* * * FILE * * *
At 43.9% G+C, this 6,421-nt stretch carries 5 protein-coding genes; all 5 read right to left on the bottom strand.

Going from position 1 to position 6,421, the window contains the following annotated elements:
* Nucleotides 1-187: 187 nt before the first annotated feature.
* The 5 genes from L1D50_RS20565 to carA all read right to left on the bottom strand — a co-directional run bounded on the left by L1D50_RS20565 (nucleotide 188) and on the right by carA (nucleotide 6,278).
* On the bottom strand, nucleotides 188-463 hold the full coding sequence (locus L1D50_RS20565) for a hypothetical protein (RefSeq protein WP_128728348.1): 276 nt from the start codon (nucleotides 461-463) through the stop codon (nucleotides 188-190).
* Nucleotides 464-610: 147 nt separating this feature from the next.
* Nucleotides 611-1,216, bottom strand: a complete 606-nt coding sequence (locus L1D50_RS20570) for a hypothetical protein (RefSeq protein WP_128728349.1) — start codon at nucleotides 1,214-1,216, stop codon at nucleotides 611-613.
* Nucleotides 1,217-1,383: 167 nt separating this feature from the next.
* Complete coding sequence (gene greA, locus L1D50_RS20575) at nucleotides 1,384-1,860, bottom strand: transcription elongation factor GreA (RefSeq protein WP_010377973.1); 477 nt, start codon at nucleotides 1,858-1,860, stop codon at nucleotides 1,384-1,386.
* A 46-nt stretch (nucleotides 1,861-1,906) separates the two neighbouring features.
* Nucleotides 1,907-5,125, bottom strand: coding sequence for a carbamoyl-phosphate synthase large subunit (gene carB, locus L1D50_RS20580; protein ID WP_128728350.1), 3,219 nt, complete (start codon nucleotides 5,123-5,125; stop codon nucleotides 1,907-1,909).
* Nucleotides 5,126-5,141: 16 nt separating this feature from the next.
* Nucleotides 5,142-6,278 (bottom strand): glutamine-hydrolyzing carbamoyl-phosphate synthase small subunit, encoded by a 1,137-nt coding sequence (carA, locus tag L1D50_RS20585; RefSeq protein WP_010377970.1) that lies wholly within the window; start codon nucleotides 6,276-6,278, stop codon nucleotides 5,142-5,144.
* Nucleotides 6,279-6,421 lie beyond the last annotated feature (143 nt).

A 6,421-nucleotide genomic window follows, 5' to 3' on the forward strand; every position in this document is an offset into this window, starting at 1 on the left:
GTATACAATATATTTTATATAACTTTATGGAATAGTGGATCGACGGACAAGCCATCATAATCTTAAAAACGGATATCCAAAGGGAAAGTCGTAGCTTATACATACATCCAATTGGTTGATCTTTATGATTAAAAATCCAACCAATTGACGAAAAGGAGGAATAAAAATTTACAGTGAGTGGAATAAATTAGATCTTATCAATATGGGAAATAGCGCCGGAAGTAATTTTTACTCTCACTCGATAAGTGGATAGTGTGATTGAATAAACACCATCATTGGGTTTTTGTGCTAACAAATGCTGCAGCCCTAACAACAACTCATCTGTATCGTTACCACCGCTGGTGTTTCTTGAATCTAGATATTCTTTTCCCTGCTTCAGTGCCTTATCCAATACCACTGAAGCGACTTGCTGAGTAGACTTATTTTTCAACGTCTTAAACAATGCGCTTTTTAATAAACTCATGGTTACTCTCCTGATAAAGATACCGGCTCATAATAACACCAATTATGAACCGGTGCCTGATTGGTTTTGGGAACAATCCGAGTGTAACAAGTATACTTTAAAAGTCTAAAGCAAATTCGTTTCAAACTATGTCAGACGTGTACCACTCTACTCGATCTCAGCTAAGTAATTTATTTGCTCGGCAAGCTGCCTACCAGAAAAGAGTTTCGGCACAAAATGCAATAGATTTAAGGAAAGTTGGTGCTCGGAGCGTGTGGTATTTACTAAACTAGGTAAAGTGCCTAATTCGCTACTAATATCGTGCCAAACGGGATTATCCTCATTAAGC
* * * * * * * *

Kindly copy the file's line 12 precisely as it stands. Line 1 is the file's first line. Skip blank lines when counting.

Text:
* Nucleotides 5,126-5,141: 16 nt separating this feature from the next.